(Reuters) - Nigeria's military rescued another set of women and children who had been kidnapped by Boko Haram militia and were being detained in Sambisa forest where the Islamist group has been holed up, an army spokesman said on Thursday.
Earlier this week, the army said it rescued nearly 300 women and girls from the same forest in the north eastern Borno state as it fights to quash the six-year Islamist insurgency.
"They have been evacuated to a safety zone for further processing," Colonel Sani Usman said in a statement without specifying the number of people saved from the group, which seeks to create a caliphate in western Africa.
The group, whose name means "Western education is sinful", has snatched at least 2,000 women and girls from their families since the start of 2014, according to Amnesty International.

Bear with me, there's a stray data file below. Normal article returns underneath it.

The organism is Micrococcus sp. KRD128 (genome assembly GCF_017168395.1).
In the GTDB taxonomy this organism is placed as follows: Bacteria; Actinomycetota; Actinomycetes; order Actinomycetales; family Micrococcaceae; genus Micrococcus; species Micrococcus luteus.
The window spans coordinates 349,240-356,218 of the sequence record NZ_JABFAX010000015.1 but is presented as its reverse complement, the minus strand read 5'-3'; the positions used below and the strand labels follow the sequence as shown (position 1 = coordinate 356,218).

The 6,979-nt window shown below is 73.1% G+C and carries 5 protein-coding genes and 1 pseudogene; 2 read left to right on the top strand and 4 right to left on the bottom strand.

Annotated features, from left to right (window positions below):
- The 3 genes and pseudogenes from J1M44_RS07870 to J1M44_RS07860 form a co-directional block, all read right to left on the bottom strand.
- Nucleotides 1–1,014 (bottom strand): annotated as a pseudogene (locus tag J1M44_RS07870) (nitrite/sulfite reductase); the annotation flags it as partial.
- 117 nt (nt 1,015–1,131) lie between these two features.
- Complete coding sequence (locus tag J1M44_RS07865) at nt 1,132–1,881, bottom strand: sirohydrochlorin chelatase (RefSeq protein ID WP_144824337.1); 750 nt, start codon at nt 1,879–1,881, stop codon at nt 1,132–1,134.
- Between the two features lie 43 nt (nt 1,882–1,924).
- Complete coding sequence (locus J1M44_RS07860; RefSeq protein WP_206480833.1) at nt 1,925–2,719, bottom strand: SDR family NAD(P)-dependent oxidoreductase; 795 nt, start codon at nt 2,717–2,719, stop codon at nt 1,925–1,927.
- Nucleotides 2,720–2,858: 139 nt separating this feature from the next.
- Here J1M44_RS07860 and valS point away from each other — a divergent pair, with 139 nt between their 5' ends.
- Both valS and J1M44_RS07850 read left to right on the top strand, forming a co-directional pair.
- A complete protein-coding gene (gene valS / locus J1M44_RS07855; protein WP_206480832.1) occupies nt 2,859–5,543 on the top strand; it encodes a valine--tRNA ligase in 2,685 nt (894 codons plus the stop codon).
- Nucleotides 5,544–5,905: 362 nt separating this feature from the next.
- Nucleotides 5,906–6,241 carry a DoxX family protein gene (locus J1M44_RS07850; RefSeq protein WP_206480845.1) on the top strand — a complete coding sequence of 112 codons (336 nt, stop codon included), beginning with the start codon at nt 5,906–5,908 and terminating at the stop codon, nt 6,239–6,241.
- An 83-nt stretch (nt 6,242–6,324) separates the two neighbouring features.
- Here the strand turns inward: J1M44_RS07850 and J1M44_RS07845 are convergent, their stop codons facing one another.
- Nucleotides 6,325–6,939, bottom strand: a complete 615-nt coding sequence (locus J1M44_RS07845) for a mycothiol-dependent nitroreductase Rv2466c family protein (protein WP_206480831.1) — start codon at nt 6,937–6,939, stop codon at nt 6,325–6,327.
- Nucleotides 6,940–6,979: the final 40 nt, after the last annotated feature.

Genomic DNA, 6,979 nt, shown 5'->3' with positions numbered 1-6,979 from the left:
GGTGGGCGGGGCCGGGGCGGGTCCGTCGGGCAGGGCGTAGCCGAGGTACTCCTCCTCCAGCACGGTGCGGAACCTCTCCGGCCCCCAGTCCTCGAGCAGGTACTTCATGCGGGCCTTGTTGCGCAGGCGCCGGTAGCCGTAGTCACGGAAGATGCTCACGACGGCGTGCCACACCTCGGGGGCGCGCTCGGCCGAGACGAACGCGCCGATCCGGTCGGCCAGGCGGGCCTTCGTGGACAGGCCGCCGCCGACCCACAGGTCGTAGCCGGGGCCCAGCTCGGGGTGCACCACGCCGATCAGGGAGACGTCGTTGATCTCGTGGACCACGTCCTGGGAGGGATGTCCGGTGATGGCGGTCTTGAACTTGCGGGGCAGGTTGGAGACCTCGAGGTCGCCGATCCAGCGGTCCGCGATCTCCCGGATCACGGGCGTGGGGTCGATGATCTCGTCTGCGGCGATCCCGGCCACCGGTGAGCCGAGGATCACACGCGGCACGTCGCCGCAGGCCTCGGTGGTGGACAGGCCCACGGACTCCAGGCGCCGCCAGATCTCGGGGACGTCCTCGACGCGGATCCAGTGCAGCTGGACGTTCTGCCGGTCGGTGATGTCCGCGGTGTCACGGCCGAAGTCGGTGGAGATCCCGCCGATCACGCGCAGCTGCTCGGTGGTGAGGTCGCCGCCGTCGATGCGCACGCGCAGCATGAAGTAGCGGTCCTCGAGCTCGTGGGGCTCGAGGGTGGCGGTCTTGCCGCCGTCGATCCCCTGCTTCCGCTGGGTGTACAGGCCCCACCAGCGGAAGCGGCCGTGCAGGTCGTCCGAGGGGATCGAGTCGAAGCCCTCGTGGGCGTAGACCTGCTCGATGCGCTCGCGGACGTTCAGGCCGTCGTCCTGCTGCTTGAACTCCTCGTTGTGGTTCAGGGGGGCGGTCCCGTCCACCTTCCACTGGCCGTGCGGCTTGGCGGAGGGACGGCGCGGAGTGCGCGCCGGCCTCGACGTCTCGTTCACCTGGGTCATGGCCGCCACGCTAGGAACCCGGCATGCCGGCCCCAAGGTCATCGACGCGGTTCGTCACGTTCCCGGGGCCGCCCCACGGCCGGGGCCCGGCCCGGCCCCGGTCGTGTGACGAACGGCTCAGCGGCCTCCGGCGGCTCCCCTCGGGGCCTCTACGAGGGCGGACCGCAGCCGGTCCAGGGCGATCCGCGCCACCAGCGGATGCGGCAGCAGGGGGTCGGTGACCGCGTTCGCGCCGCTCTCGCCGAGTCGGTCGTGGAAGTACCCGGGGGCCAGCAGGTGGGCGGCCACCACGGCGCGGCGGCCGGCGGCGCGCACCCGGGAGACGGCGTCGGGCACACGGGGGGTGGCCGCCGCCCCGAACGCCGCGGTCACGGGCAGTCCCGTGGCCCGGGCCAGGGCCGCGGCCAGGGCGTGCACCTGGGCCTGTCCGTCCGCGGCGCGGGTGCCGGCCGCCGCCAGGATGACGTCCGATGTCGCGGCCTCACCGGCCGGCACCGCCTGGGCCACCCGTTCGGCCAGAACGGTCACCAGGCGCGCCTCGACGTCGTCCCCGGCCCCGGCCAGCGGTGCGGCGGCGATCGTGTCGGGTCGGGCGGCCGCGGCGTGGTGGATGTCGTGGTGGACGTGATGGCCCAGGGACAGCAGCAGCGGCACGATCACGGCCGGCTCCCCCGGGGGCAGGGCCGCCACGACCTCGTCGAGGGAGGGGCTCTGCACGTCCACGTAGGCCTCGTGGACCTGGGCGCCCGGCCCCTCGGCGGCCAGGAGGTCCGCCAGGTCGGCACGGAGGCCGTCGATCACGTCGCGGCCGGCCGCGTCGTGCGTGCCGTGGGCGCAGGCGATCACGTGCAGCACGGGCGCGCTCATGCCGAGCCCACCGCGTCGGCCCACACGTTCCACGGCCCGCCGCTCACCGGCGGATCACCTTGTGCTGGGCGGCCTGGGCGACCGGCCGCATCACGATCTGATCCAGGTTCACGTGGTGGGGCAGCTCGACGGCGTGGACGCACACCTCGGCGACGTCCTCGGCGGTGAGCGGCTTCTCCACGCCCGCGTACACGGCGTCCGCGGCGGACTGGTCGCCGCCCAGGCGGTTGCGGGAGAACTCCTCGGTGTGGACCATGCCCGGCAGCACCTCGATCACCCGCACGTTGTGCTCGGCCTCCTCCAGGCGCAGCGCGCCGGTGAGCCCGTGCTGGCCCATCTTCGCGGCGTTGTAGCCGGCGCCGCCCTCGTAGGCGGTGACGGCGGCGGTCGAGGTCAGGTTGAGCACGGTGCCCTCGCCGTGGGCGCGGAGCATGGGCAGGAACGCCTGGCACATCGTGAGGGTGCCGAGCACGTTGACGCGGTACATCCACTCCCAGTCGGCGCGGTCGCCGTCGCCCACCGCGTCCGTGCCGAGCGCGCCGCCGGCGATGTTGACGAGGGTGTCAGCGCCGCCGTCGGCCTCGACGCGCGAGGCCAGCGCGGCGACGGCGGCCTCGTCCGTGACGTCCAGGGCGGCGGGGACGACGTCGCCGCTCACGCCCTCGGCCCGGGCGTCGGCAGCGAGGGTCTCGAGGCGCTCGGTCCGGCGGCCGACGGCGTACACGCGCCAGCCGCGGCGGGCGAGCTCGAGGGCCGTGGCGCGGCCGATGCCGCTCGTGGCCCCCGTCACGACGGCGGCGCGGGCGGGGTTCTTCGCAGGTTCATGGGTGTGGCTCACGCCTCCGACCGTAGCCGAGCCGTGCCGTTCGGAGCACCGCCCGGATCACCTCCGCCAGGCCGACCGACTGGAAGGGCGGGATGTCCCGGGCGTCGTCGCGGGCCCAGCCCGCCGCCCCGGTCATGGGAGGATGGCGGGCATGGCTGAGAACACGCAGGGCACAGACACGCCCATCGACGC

Many of them have ended up as sex slaves or are used as human shields by the militants.
The uprising poses the greatest security threat to Africa's largest economy and leading oil producer, but it was only the mass kidnapping of more than 200 schoolgirls from a school in Chibok a year ago that focused the world's attention.
In the last two months, the Nigerian army has taken back control of swathes of territory in the remote north with the backing of troops from neighboring Chad, Niger and Cameroon.
Nigerians hope president-elect Muhammadu Buhari, a former army general, will stamp out the rebellion which his predecessor, Goodluck Jonathan, struggled to confront.
(Writing by Helen Nyambura-Mwaura; Editing by Dominic Evans)